His first full year as a professional, Nicholas played ITF Circuit and USTA Pro Circuit events. He reached his first final and won his first singles title at the ITF Circuit event in South Africa, when he defeated Stephen Mitchell. Highly successful in doubles, Nick won four titles in 2005: with Jeremy Wurtzman at the USTA Pro Circuit event in Orange Park, Florida; with Izak van der Merwe at ITF Circuit events in Botswana and Zimbabwe; and with Sam Warburg at the ITF Circuit event in Israel.[citation needed]

Monroe competed in 29 events in 2005, all but one of which were Futures.[citation needed] He lost in the first round of his only main draw Challenger event singles match, to Zack Fleishman at the Cuenca Challenger. Monroe won his first singles title, South Africa F1 in late October, defeating Stephen Mitchell in the final.


Nicholas started the year by winning the ITF Circuit title in Costa Rica. A month later, he won another ITF title, this time in Nigeria. He reached the semifinals of a USTA Pro Circuit event in Little Rock, before reaching back-to-back finals in India. He lost to Karan Rastogi in Delhi and defeated Sunil Kumar Sipaeya in Dehradun. He reached another ITF Circuit final in the fall in Japan, where he lost to Satoshi Iwabuchi. At the beginning of the year, Nick won consecutive doubles titles on the ITF Circuit with partner Sam Warburg in Mexico and Costa Rica.[citation needed]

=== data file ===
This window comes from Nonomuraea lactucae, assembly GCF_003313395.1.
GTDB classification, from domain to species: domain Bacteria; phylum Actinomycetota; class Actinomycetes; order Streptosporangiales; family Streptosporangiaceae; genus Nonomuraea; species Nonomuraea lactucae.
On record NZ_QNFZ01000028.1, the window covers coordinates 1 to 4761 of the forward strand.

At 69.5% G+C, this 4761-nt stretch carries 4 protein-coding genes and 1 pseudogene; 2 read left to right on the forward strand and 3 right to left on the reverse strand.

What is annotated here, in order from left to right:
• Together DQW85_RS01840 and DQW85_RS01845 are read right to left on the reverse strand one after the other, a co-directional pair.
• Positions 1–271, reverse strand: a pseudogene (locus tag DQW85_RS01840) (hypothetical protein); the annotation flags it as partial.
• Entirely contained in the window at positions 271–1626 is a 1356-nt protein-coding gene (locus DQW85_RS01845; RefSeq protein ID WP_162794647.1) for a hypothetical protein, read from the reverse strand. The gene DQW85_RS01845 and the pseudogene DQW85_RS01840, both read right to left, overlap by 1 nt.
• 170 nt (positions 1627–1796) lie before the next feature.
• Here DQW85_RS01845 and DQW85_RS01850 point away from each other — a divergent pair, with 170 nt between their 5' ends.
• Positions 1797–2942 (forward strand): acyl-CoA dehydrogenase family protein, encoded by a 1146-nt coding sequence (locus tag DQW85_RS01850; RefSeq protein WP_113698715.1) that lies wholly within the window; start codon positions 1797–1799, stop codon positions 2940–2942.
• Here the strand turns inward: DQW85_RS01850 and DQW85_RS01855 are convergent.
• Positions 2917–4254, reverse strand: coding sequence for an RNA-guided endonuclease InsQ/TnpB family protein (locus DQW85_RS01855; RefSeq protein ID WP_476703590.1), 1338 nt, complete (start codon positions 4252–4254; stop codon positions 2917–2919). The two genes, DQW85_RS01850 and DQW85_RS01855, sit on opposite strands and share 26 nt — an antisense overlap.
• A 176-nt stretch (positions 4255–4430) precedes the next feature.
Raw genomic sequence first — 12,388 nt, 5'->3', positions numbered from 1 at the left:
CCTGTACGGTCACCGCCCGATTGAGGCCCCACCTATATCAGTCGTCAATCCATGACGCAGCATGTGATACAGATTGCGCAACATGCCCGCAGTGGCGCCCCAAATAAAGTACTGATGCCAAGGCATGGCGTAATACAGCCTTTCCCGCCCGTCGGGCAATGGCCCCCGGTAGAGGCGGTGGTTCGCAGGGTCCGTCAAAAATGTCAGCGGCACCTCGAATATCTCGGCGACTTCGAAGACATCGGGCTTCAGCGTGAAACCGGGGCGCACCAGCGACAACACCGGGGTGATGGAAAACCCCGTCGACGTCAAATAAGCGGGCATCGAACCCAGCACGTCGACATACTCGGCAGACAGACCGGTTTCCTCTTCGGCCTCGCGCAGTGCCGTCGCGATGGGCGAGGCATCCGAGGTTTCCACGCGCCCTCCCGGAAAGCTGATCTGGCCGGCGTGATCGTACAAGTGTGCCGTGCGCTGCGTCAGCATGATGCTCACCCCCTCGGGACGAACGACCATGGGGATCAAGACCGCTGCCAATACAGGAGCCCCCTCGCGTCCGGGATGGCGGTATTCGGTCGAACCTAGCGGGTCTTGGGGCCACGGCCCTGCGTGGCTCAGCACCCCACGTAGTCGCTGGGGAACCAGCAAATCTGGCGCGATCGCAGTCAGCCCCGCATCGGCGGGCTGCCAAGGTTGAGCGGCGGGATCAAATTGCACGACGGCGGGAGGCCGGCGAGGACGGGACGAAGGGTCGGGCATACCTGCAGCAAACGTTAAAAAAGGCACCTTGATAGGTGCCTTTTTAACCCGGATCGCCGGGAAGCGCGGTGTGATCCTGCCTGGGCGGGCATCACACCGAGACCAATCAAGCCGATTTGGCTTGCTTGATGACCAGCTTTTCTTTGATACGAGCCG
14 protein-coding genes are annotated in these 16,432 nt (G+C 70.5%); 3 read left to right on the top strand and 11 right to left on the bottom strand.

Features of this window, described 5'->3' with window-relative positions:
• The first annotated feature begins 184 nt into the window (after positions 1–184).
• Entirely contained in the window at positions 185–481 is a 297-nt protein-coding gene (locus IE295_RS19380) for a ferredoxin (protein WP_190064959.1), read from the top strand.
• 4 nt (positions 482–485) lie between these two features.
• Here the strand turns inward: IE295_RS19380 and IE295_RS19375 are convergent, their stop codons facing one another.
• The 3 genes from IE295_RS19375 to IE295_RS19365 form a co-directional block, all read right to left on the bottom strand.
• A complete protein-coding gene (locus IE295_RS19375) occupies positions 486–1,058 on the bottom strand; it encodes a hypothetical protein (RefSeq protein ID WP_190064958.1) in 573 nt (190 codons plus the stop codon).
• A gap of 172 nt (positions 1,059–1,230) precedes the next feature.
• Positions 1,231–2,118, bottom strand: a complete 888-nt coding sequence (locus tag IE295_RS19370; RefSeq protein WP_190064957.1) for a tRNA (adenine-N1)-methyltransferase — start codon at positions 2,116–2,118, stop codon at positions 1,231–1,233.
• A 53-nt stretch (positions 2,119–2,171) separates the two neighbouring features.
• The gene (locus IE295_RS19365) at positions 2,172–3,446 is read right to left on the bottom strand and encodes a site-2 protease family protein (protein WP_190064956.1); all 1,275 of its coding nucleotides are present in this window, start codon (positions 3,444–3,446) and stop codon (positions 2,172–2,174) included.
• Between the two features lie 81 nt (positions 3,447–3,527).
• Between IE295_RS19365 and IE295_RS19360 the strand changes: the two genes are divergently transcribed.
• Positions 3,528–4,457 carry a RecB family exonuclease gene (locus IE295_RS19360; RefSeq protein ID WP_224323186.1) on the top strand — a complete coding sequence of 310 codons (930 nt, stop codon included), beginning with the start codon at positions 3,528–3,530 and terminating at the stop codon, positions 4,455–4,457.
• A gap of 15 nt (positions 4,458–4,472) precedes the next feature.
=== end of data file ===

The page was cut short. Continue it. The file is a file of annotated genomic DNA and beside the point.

Nicholas began the year by attempting to qualify for the Australian Open. He defeated Jeremy Chardy in his 1st rd singles qualifying match. He reached consecutive ITF Futures events in Japan, where he lost to Gouichi Motomura both times. He won two titles at ITF Futures events in Mexico and won a USTA Pro Circuit event in Rochester, New York, where he defeated Robert Yim in the final. The fall of 2007 saw Nick reach the semifinals of USTAPro Circuit events in Manchester, Texas, where he lost to eventual champion Michael McClune, and Waikoloa, Hawaii where he lost to Lester Cook. He partnered with Izak van der Merwe to win the USTA Pro Circuit doubles title in Brownsville, Texas.[citation needed]


Nicholas won the Challenger in Medellin-Colombia (doubles). His partner was the German Studle.


Nicholas had his best year as a professional, finishing the year with a Doubles Ranking of 51. He won the 250 level Bastad Skistar Swedish Open Doubles Champioship with Stadler. Monroe and partner Raven Klaasen made it to the semifinals of the 2013 Aircel Chennai Open in January, falling to Benoît Paire and Stanislas Wawrinka, after a surprise quarterfinal win over the #1 Seeds Mahesh Bhupathi and Daniel Nestor. He then teamed with German Simon Stadler to play the Copa Claro in Buenos Aires. They made it to the final, falling to the Italian pair of Fabio Fognini and Simone Bolelli.